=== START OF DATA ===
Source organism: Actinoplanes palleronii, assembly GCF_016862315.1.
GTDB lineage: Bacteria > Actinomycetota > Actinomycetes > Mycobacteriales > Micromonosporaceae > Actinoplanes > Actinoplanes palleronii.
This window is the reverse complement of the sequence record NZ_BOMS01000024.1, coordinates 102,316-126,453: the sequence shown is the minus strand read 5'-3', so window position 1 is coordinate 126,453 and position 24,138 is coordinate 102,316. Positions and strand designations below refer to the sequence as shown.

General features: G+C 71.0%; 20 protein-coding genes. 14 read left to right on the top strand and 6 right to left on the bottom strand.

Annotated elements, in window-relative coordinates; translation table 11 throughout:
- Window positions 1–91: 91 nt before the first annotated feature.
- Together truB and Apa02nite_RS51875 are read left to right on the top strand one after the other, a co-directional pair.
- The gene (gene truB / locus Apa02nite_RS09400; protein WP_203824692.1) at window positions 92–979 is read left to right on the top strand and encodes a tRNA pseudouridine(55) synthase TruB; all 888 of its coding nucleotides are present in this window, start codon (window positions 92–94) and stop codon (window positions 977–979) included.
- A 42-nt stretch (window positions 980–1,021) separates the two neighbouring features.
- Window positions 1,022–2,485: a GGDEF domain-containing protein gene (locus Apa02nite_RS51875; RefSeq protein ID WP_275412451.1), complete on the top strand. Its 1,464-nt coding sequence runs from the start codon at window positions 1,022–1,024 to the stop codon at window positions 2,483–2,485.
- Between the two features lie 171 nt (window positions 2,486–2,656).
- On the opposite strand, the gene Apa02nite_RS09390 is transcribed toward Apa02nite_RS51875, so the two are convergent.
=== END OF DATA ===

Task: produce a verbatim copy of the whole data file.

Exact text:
Source organism: Actinoplanes palleronii, assembly GCF_016862315.1.
GTDB lineage: Bacteria > Actinomycetota > Actinomycetes > Mycobacteriales > Micromonosporaceae > Actinoplanes > Actinoplanes palleronii.
This window is the reverse complement of the sequence record NZ_BOMS01000024.1, coordinates 102,316-126,453: the sequence shown is the minus strand read 5'-3', so window position 1 is coordinate 126,453 and position 24,138 is coordinate 102,316. Positions and strand designations below refer to the sequence as shown.

General features: G+C 71.0%; 20 protein-coding genes. 14 read left to right on the top strand and 6 right to left on the bottom strand.

Annotated elements, in window-relative coordinates; translation table 11 throughout:
- Window positions 1–91: 91 nt before the first annotated feature.
- Together truB and Apa02nite_RS51875 are read left to right on the top strand one after the other, a co-directional pair.
- The gene (gene truB / locus Apa02nite_RS09400; protein WP_203824692.1) at window positions 92–979 is read left to right on the top strand and encodes a tRNA pseudouridine(55) synthase TruB; all 888 of its coding nucleotides are present in this window, start codon (window positions 92–94) and stop codon (window positions 977–979) included.
- A 42-nt stretch (window positions 980–1,021) separates the two neighbouring features.
- Window positions 1,022–2,485: a GGDEF domain-containing protein gene (locus Apa02nite_RS51875; RefSeq protein ID WP_275412451.1), complete on the top strand. Its 1,464-nt coding sequence runs from the start codon at window positions 1,022–1,024 to the stop codon at window positions 2,483–2,485.
- Between the two features lie 171 nt (window positions 2,486–2,656).
- On the opposite strand, the gene Apa02nite_RS09390 is transcribed toward Apa02nite_RS51875, so the two are convergent.